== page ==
Environmental Isolate Case Files: Burkholderia cepacia complex

by | Pharmaceutical

Publish Date: March 3, 2016

During 2012, an outbreak of Burkholderia cepacia complex spread throughout the intensive care unit of a German hospital. The illness was traced to contaminated alcohol-free mouthwash. Though this event does not mark the first time B. cepacia complex was recovered from a consumer product, it does make a solid case for continued monitoring of this strain in pharmaceutical and personal case product manufacturing environments.

Found in the natural environment, B. cepacia complex has contaminated many drug and personal care products. Although B. cepacia complex is of little medical risk to healthy individuals, it can cause life-threatening infections in vulnerable individuals.


Burkholderia cepacia complex (Bcc) is comprised of at least 17 distinct genomic species, including B. multivorans and B. cenocepacia, which cause many of the infections in the United States. Molecular testing is used to distinguish one species from another. Bcc are Gram-negative, non-fermenting, non-spore forming bacilli that are motile by means of polar flagella.

Conditions for Growth: 

B. cepacia complex species grow aerobically. The optimal temperature range for growth in the laboratory is 30° to 35°C. The species can survive under conditions in which few nutrients are available, and it may remain viable for many months in water.

Special Characteristics:

B. cepacia complex species give off a distinctive odor described as dirt-like in the Manual of Clinical Microbiology. The species can form biofilms by using mucin-binding proteins. The organism is resistant to many common antibiotics.


B. cepacia complex species has been recovered from soil, rhizospheres, water and rotten onions (cepacia means onion-like in Latin).


B. cepacia complex species poses little medical risk to healthy individuals, but it can cause severe infections in people who are elderly, immunocompromised or have a chronic lung disease. It has been associated with endocarditis, wound infections and pneumonia. Infection with B. cepacia complex species is particularly serious for patients with cystic fibrosis, a chronic, progressive, genetic disease of the body’s mucus glands.  When the species colonizes lungs of cystic fibrosis patients, it can lead to a condition called cepacia syndrome that is fatal for one-third to one-half of those infected.

Contamination Potential:

B. cepacia complex species has been linked to nosocomial infections. In the hospital it can be spread by person-to-person contact and by contact with contaminated surfaces. Bcc has also been found in pharmaceutical and personal care products including surgical prep solution, eyewash, nebulizers, nasal spray, skin cream, mouthwash, make-up remover, baby and adult washcloths, bath gel and body scrub products. It has even been recovered from some disinfectants. A common source of contamination is water used in the manufacturing process.


B. cepacia complex species will grow on nonselective agar (Sheep Blood Agar, Tryptic Soy Agar) and certain selective media such as Burkholderia cepcia Selective Agar (BCSA).  If the microorganism is stressed (for example, if it is in chilled pharmaceutical water) it may be difficult to recover. Chances for growth may be increased by incubating a product sample in pre-enrichment broth prior to inoculating agar.


Phylum: Proteobacteria, Class: Betaproteobacteria, Order: Burkholderiaceae, Family: Burkholderiaceae Genus: Burkholderia.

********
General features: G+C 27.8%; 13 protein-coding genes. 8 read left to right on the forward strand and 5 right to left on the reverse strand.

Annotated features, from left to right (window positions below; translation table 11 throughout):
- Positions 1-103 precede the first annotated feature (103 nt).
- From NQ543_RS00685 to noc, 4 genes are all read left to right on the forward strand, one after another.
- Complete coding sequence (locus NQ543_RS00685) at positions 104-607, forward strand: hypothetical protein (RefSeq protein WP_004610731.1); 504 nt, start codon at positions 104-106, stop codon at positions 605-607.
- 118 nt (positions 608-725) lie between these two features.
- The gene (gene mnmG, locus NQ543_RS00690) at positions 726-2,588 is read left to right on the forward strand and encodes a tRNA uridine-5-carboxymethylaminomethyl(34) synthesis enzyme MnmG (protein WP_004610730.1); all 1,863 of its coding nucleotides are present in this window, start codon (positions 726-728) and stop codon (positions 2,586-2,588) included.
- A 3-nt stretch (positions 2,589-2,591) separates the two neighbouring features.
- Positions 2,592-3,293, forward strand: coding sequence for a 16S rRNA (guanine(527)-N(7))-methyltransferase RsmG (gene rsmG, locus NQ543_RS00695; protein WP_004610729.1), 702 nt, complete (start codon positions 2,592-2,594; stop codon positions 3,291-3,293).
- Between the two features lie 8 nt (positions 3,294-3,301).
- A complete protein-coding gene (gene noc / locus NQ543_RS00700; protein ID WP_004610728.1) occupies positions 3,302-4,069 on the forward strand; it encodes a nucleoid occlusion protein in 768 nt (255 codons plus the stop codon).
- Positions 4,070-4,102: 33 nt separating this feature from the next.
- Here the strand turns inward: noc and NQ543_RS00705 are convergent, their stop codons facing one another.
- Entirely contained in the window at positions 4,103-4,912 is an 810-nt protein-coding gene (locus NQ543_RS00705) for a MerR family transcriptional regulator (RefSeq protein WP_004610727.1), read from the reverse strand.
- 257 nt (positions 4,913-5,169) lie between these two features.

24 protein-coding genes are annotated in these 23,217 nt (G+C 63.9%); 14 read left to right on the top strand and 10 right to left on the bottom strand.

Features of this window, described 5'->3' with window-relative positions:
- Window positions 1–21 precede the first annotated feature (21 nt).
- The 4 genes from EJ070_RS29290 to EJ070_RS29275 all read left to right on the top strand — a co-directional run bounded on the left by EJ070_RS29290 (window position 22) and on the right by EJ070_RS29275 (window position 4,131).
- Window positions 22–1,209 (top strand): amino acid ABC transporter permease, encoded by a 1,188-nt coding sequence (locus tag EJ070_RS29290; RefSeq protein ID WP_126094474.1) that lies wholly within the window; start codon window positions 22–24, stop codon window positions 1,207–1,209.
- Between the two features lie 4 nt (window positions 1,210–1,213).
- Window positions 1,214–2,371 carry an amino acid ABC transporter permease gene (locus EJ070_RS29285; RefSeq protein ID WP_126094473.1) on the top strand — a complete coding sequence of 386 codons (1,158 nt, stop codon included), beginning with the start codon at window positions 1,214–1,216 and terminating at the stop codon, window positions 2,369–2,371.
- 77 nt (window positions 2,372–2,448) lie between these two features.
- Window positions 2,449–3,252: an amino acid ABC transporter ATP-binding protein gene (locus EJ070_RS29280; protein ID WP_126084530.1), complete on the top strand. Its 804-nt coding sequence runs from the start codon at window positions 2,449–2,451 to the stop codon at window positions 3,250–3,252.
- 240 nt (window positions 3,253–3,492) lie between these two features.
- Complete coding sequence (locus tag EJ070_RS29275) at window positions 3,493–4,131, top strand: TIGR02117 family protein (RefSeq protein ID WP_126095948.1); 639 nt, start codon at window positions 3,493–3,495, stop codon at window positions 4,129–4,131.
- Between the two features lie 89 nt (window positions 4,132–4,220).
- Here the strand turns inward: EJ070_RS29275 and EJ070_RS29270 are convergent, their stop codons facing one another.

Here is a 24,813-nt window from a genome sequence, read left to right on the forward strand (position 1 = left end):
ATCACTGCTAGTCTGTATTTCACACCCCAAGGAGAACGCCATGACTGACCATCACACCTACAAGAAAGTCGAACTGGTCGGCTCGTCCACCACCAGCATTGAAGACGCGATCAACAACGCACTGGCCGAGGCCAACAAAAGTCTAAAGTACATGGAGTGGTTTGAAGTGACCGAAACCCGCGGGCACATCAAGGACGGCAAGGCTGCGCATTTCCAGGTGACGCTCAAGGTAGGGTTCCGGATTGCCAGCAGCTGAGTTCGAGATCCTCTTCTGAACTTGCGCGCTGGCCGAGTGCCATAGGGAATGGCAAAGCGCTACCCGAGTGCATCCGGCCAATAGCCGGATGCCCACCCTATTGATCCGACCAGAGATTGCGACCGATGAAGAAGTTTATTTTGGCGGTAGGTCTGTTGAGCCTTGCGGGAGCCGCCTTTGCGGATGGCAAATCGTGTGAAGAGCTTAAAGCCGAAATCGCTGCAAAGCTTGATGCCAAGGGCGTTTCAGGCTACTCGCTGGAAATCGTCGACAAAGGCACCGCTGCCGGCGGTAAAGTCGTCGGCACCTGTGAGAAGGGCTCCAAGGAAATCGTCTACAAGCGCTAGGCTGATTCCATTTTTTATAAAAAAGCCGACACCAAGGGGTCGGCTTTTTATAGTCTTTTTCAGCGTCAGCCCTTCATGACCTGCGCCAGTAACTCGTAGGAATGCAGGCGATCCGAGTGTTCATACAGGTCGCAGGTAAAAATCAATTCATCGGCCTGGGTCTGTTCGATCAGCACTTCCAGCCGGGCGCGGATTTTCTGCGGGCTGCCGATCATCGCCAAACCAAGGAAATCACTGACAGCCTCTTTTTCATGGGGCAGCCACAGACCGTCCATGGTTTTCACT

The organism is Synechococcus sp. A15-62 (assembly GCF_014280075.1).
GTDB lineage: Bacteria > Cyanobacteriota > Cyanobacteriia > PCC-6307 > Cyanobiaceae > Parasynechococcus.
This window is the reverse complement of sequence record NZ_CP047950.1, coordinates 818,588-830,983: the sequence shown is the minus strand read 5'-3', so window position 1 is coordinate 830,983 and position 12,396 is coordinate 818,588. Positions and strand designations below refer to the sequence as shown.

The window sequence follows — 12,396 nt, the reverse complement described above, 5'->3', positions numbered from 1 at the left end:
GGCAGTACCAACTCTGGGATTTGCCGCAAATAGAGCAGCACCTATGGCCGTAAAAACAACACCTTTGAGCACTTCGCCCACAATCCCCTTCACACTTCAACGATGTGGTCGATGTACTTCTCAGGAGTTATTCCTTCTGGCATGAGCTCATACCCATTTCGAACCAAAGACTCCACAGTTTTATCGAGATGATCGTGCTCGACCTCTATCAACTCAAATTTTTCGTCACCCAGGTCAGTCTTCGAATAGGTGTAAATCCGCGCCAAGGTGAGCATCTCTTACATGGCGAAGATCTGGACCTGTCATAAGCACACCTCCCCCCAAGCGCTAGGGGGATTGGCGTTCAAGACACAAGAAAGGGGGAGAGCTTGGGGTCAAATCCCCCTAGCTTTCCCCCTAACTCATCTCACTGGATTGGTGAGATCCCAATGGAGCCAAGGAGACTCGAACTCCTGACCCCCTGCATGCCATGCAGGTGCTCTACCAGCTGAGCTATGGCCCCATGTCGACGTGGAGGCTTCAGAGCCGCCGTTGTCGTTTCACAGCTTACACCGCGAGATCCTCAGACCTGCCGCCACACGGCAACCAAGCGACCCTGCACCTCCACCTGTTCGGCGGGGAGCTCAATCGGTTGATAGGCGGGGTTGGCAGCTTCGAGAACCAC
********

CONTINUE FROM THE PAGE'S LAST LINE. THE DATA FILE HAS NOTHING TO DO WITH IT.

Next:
Barlasov, J., Sutton, S., Jakober, R. (2014). Recovery of Stressed (Acclimated) Burkholderia cepacia Complex Organisms. American Pharmaceutical Review. http://www.americanpharmaceuticalreview.com/Featured-Articles/160451-Recovery-of-Stressed-Acclimated-Burkholderia-cepacia-Complex-Organisms/

Henry, D. et al. (1999). Comparison of Isolation Media for Recovery of Burkholderia cepacia Complex from Respiratory Secretions of Patients with Cystic Fibrosis. J Clin Microbiol. 1999 Apr; 37(4); 1004-1007

LIPuma, J. J., et al. (2011). Burkholderia, Stenotrophomonas, Ralstonia, Cupriavidus, Pandoraea, Brevundimonas, Comamonas, Delftia, and Acidovorax.. In Manual of Clinical Microbiology (10th ed., Vol. 1, pp. 692-713). Washington, DC: ASM Press.

Martin, M. et al. (2012) Outbreak of Burkholderia cepacia complex caused by contaminated alcohol-free mouthwash. Anaesthesist. 2012 Jan;61(1):25-9. doi: 10.1007/s00101-011-1954-4. Epub 2012 Jan 25

Neza, E., Centini, M. (2016) Microbiologically Contaminated and Over-Preserved Cosmetic Products According Rapex 2008-2014. Cosmetics 2016, 3,3;doi;10.33990/cosmetics3010003.

Palleroni, N. (2005). Genus I. Burkholderia.  In Bergey’s Manual of Systematic Bacteriology (2nd ed., Vol. 2, The Proteobacteria, Part C, The Alpha-, Beta-, Delta-, and Epsilonproteobacteria. pp. 575-600). New York: Springer.

Torbeck, L., Raccasi, D., Guilfoyle, D., et al. (2011). Burkholderia cepacia: This Decision is Overdue. PDA Journal of Pharmaceutical Science and Technology Vol 65; No. 5; September-October 2011; 534-543.

Written by Laurie Kundrat

Laurie Kundrat, MT (ASCP), is a former Microbiologics employee and regular contributing author to the Microbiologics Blog. She has over 30 years of experience as a microbiologist and a clinical technologist. During her career at Microbiologics, Laurie was an active member of the Personal Care Products Council (PCPC) and served as a member of the Microbiology Committee. She graduated from Case Western Reserve University with a degree in biology. She also earned a medical technology degree from Fairview General Hospital. Laurie has grown to love all types of bacteria. She has a passion for working with customers and helping them use Microbiologics products successfully.

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